Hodgson’s credentials look good on paper – he took over at Fulham four years ago when the Cottagers were in dire straits and kept them up, so the immediate task at the Hawthorns of avoiding relegation ought to be less problematic. If the results don’t start coming soon though, the fans could quickly become disillusioned – even when the Baggies were yo-yoing between the divisions under Tony Mowbray and Di Matteo, they at least had the reputation of being a ‘poor-man’s Arsenal’. The results weren’t always great, but at least the football was aesthetically-pleasing. Hodgson’s notoriously drilled and agricultural style meant his spell at Anfield was doomed from day one; if results and performances worsen at the Hawthorns, the board will have a lot to answer for.
If it was a shock to see Avram Grant appointed at the helm of West Ham last summer, it was an even bigger surprise to see him keep his job throughout the winter-long speculation. Co-owners David Gold and David Sullivan were being typically undiplomatic in public with their assessment Grant’s viability while the Hammers languished at the bottom of the league, but they backtracked when it appeared that the Israeli’s potential replacements (which included Chris Hughton and Sam Allardyce, who had both recently been unfairly ousted by Newcastle and Blackburn respectively) weren’t interested in the position. Arguably, the mistreatment of Grant by the owners only served to rally sympathetic support behind the manager – and the impact of his January signings and the eventual-debut of Thomas Hitzlsperger has lifted the Irons off the foot of the table.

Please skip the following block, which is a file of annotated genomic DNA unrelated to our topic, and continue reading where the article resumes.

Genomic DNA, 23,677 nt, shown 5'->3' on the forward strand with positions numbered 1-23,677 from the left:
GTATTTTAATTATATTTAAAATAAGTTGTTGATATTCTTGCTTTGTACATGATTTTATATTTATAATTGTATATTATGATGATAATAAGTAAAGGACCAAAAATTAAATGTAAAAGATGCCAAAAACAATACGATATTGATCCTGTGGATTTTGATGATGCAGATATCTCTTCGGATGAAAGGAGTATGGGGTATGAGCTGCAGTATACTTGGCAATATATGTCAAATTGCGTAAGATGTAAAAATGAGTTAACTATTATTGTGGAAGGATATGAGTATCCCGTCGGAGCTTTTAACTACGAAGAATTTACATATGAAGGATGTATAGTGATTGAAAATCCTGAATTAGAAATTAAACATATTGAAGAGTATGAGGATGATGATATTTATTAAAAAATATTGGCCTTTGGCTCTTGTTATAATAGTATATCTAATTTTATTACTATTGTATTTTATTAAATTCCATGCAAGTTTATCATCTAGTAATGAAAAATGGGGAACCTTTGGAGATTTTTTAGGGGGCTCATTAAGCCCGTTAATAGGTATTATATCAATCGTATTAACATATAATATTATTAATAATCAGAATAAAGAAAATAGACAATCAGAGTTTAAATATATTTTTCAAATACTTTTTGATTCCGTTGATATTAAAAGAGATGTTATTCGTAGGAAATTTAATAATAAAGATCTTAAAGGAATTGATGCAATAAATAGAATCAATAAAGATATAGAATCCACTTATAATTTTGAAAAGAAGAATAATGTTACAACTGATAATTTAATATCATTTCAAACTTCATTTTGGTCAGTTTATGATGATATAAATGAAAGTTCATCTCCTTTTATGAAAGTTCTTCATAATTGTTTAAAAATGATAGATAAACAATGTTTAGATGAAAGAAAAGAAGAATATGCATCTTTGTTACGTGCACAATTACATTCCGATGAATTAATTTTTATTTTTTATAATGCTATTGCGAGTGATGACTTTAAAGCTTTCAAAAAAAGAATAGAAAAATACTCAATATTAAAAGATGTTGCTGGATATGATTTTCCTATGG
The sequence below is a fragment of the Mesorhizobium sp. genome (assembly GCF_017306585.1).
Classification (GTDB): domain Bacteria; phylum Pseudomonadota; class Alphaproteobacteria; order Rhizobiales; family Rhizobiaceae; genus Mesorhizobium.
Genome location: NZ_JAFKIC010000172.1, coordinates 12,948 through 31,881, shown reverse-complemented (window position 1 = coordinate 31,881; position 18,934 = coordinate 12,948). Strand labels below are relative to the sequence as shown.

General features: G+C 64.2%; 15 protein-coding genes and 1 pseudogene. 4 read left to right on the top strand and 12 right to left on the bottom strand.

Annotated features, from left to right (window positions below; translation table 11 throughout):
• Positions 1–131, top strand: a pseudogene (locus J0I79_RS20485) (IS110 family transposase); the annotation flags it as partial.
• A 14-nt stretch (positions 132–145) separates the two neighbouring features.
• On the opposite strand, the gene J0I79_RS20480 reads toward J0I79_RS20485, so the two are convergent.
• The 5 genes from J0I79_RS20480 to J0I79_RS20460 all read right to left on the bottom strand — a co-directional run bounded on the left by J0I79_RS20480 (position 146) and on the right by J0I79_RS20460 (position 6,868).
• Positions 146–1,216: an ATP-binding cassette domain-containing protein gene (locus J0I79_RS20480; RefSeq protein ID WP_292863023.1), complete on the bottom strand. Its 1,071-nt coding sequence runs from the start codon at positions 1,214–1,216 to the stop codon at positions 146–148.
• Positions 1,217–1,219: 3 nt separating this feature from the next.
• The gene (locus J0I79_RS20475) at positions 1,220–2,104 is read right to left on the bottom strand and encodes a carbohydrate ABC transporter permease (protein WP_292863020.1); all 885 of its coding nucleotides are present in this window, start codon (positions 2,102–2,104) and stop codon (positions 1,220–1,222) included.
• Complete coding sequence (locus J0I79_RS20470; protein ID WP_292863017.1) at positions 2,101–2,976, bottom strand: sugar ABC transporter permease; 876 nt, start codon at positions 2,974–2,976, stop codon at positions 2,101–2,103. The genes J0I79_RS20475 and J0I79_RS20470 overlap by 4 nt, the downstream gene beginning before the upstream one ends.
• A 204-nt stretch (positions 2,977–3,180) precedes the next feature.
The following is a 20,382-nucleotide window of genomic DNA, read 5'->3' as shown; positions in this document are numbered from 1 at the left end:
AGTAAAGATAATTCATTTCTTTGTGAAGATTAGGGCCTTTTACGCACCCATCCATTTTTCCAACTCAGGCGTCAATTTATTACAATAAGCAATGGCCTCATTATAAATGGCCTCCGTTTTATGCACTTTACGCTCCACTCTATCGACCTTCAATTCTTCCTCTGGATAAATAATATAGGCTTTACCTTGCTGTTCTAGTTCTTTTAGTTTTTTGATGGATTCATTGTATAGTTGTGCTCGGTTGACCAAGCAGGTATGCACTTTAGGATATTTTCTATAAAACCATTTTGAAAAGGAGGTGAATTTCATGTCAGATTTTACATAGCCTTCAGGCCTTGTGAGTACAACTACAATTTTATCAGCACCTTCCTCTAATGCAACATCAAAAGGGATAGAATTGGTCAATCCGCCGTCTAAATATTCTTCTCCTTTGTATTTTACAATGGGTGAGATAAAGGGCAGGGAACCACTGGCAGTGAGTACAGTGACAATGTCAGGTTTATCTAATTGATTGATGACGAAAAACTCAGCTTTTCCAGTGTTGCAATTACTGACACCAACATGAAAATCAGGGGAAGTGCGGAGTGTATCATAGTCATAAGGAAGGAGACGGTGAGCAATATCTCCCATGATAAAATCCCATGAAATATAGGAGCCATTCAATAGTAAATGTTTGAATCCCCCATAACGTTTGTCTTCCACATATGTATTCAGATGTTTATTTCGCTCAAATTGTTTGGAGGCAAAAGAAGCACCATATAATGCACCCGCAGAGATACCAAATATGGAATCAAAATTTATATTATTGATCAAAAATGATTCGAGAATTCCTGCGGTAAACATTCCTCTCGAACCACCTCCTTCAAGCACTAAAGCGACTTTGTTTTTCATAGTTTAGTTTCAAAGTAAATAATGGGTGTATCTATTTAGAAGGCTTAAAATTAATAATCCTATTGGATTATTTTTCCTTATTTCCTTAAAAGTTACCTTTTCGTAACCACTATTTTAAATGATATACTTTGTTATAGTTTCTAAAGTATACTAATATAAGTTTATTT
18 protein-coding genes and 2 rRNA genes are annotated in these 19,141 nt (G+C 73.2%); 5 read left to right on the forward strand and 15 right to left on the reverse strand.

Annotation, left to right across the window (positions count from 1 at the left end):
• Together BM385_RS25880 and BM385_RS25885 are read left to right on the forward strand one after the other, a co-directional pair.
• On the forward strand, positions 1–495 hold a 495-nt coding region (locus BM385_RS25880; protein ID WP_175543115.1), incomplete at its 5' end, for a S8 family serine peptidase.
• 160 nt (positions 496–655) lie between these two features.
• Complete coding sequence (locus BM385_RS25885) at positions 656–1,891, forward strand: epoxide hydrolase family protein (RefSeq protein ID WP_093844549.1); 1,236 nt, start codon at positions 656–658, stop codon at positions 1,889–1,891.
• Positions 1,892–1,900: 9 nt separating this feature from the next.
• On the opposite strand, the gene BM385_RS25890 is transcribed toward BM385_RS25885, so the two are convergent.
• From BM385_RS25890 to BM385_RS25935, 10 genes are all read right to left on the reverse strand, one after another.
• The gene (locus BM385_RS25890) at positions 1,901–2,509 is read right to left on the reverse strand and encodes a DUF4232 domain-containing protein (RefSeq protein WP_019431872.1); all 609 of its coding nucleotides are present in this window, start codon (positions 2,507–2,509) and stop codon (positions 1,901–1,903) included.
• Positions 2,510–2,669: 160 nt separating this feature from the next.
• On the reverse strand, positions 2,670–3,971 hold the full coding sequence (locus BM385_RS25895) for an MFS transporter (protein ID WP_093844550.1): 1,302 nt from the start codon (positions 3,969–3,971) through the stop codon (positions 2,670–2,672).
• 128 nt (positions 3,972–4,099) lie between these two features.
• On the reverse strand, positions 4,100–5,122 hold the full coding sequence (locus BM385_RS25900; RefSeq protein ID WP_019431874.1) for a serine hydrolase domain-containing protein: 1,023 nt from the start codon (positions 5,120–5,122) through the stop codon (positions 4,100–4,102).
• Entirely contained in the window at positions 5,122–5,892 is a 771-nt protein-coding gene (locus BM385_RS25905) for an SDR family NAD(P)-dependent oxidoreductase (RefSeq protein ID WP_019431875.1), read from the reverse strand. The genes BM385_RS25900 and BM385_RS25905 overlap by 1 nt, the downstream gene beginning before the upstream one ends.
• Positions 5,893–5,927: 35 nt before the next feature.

The winter transfer-window often gives onlookers a decent impression about how safe a manager’s job is. If the gaffer is allowed to address certain issues by bringing in new faces in January, it tends to suggest a faith in their reasoning. Alan Irvine was unpleasantly surprised a month ago though – the Sheffield Wednesday board sanctioned the signings of five new players before sacking Irvine at the start of February, adding him to the long list of managers put on the scrapheap by Milan Mandarić.